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Here it is:

It's your brother's MR. T PUPPET, which of course is kept in the apartment with a sense of profound humorous irony. But as usual with your BRO's exploits, this is no ordinary irony, or anything close to a pedestrian TIER 1 IRONIC GESTURE which is a meager single step removed from sincerity. This is like ten levels of irony removed from the original joke. It might have been funny like eight years ago to joke about Mr. T and how he was sort of lame, but that was the very thing that made him awesome and badass, and that his awesomeness was also sort of the joke. But in this case, the joke is the joke, and that degree of irony itself is ALSO the joke, and so on.

The first line is easy to understand, after that I can't make heads or tails of it.

Source: http://www.mspaintadventures.com/?s=6&p=002348

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Please include sources for any quotations. Also, if you cannot understand this paragraph you might be better off asking at English Learners Stack Exchange. –  terdon May 16 '13 at 16:28
    
Please edit the original question to include the source rather than posting it as a comment. –  Kyle Strand May 16 '13 at 17:00
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This is a duplicate of an ELL question: I can't understand the paragraph given below. It's a complex pun [closed] –  jwpat7 May 16 '13 at 19:50
    
urbandictionary.com/define.php?term=overanalysis .I'm reminded of the Charles Addams joke showing the skier leaving ski-tracks that managed somehow to split around a large tree. (cyberneticinc.com/cgi/the-skier-addams ) If it drove a person mad, they weren't accepted as trainee pilots. (Mind you, Addams was funny.) –  Edwin Ashworth May 17 '13 at 8:14
    
In what sense is this a pun? In any case, as this question is now put, it's a request for literary criticism and so off topic per the FAQ. If you have a specific question that can't be answered using a general reference work and requires expert assistance, please rephrase to make clear what the problem is. –  MετάEd May 17 '13 at 22:20

1 Answer 1

Your quotation from mspaintadventures reminds me of Soren Kierkegaard's "take" on irony. In his The Theory of Irony, With Constant Reference to Socrates, Kierkgegaard uses the phrase "infinite absolute negativity" (see http://www.academia.edu/769198/Hegel_contra_Schlegel_Kierkegaard_contra_de_Man). I am probably over-simplifying, but one application of that mouthful-of-a-phrase is to the type of ironic expression that is difficult--if not impossible--to "unpack."

An illustrations might help. There is a hilarious and at the same time poignant scene in the film "Little Big Man," starring Dustin Hoffman. Prior to the Battle of Little Big Horn, Hoffman (i.e., Little Big Man, in his role as an "Indian" scout in this particular scene) is asked by Custer (played by Richard Mulligan),

"Well, muleskinner"--Custer's nickname for Little Big Man, "Should I go into the valley with my troops or not?"

Little Big Man thinks for a moment and then says (my paraphrase),

"Colonel, you go into that valley, but you'll find more than just hapless women and children there. You'll find brave young warriors who will render you and your army nothing but a big greasy spot."

Of course we all know what happens. Custer's hubris gets the best of him, he goes into battle, and he becomes a greasy spot. Prior to his demise, however, Custer begins talking to himself in the presence of Little Big Man, who has been wounded in the battle. In his little tirade, Custer remonstrates with Little Big Man for giving him bad advice by encouraging him to go into battle. Convinced of Little Big Man's duplicity, Custer says (and I paraphrase):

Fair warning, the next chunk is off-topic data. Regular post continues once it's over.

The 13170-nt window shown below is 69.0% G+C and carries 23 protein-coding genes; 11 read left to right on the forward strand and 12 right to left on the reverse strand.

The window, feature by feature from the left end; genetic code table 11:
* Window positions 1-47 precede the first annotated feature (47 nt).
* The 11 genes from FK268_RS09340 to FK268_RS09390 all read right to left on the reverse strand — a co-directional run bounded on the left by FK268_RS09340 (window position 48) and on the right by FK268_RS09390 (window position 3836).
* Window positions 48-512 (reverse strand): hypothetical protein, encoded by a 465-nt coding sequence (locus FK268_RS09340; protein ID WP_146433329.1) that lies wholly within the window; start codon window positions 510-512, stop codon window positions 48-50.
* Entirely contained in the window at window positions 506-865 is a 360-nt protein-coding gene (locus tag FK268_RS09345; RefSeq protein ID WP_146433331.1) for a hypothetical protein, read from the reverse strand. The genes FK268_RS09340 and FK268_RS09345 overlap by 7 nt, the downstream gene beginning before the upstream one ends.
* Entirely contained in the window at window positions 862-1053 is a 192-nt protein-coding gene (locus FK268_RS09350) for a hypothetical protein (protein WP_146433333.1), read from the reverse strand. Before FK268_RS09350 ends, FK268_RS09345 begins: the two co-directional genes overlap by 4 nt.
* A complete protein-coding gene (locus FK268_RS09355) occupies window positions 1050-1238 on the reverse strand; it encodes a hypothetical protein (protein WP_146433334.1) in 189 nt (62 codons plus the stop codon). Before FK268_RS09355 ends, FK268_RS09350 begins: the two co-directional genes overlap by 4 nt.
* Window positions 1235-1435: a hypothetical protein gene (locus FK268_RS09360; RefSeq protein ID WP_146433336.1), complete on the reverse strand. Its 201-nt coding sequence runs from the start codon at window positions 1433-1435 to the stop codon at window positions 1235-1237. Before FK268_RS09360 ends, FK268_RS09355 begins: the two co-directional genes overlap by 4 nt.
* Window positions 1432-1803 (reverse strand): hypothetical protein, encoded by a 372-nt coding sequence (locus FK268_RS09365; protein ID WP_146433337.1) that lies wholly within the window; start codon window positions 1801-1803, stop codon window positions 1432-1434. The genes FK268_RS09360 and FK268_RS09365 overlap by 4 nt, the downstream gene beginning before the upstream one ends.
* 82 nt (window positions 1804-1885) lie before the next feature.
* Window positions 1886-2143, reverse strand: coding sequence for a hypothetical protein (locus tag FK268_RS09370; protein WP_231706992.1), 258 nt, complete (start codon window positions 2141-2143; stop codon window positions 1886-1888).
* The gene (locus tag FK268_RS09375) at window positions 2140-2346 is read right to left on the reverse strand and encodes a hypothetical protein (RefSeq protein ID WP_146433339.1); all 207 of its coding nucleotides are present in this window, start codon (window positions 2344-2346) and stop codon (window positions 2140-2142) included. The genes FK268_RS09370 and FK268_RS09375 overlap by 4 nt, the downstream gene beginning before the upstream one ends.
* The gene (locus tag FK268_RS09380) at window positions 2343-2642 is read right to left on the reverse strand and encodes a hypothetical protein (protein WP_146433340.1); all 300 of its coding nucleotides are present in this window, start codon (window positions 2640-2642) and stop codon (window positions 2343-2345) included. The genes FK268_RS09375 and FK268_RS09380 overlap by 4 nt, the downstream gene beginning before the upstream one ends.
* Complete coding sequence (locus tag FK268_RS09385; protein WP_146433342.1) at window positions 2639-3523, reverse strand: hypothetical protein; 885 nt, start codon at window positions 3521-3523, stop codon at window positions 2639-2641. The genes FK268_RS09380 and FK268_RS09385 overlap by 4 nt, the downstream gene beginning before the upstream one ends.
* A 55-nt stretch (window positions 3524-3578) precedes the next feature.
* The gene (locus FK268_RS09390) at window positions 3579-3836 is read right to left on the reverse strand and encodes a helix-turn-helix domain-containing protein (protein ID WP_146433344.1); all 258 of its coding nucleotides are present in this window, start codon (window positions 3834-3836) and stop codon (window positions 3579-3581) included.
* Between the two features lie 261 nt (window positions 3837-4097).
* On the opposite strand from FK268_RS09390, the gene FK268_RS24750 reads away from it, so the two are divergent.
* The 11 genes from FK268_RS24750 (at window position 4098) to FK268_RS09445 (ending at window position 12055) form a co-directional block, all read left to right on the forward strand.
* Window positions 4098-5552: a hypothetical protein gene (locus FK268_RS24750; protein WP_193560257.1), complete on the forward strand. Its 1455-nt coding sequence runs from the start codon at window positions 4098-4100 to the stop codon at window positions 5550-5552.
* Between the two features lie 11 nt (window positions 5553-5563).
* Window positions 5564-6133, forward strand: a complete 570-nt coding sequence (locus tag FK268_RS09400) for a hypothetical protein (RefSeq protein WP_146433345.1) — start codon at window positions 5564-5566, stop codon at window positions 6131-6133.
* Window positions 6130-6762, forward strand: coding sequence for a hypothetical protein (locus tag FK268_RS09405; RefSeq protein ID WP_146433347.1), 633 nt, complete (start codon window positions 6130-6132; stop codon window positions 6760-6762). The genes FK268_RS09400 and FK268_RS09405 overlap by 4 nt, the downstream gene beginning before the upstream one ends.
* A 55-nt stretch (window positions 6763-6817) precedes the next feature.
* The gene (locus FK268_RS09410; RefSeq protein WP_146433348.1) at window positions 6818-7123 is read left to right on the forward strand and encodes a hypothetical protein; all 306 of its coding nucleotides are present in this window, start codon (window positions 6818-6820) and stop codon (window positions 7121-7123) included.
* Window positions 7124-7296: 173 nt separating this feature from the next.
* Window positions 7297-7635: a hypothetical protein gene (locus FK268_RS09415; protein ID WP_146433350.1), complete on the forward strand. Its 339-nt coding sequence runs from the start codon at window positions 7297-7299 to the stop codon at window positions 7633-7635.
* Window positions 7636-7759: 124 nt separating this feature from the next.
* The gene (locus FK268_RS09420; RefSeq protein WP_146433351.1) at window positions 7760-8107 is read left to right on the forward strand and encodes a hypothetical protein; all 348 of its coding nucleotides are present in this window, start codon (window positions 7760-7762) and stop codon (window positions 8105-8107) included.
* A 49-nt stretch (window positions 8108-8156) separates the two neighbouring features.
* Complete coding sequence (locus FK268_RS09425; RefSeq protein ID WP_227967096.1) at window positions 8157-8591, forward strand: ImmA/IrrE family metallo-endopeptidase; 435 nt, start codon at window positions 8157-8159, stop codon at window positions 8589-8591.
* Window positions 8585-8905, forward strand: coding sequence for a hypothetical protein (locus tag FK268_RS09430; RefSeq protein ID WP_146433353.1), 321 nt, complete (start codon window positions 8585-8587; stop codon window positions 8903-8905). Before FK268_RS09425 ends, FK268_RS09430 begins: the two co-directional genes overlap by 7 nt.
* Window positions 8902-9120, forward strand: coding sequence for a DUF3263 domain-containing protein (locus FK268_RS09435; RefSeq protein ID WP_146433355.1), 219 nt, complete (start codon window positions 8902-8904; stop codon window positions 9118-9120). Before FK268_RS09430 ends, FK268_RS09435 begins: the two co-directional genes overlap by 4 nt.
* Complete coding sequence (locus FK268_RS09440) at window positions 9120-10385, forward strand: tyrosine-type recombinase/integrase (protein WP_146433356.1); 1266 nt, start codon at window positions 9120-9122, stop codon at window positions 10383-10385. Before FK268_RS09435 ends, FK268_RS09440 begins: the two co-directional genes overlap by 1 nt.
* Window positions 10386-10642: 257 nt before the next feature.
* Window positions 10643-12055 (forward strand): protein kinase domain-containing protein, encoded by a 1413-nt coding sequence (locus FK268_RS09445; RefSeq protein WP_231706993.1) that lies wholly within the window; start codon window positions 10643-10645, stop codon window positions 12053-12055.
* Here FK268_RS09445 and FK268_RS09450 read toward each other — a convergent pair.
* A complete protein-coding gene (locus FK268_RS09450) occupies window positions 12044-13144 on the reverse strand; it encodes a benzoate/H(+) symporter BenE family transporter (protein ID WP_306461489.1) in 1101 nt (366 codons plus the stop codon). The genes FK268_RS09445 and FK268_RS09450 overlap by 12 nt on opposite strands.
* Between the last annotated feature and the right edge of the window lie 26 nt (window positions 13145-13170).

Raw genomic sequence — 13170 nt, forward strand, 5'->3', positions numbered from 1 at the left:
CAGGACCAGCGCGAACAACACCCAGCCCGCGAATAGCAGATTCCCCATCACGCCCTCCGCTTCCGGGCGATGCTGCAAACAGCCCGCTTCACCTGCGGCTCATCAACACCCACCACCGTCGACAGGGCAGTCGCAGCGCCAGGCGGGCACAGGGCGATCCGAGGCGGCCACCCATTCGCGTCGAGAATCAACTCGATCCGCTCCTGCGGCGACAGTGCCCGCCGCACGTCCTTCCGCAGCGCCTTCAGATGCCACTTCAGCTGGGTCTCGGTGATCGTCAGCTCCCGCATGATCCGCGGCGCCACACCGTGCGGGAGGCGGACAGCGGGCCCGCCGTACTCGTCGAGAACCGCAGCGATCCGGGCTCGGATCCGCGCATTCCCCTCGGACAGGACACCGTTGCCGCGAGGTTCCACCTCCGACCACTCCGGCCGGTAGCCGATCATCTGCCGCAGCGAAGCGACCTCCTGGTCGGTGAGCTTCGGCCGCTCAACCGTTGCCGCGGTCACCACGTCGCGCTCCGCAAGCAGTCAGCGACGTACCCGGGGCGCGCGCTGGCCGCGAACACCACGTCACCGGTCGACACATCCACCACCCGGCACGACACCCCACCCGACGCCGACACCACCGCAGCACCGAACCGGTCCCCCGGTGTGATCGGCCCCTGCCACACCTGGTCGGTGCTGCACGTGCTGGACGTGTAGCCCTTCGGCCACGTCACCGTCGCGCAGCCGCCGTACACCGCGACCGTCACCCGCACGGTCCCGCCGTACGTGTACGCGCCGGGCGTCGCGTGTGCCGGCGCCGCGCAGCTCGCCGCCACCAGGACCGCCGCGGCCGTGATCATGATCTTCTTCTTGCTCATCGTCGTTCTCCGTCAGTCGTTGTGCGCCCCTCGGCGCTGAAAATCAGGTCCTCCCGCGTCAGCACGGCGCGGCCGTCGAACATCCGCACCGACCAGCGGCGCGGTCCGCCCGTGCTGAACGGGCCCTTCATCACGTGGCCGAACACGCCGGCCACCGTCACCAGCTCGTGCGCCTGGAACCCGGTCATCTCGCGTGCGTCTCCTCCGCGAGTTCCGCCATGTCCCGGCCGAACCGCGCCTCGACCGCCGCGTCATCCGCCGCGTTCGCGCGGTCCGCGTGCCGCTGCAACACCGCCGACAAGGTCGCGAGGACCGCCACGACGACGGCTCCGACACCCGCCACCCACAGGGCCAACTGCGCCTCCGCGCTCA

You wanted me to think that you didn't want me to go into battle by telling me to go into battle. But I saw through you. You thought that I thought you were telling me not to go into battle by telling me to go into battle, when all along you didn't want me to go into battle."

This confusing little tirade points out how the "failure to Commun'cate" (to quote the warden of the chain gang--Strother Martin--in "Cool Hand Luke") can stem from what we infer is ironic communication when in fact it is not.

When someone gives us what we infer to be a "zinger," we might just pause before we lash out and say to ourselves,

"Now, is he just being facetious with me, or did he really mean to insult me? Hmmm. Maybe he wants me to think he's being facetious, when all along he's being quite serious. On the other hand, maybe he thinks that I think he's being cute with me, when in reality he wants me to think he isn't, but he knows he really is. No, that can't be right. If he thinks that I think he's being cute with me, when in fact he is not, then perhaps I should retaliate with a snarky riposte. But what if he is being facetious? If I do return the snarky comment, then he might think that I can't take a joke, which of course I can, unless he really did mean to insult me, in which case my response would be appropriate. On the other hand . . .."

This second-guessing of oneself illustrates what Kierkegaard meant by "infinite absolute negativity." Ironic communication, as I said, can be interpreted this way when taken to an extreme. That's why the writer you quoted says "this is not ordinary irony" but "ten steps removed from the original joke." Where does our analysis of a communication end, if ever? I for one am not willing to go the route of poststructuralism and say that words have no absolute meaning but are subject to an unlimited range of interpretations. I am sufficiently realistic, however, to know that communication is an imperfect medium of "thought transfer," and sometimes there are layers of meaning and sometimes there are not. Sometimes a cigar is just a cigar, and not a phallus, and sometimes a cigar is a phallus!

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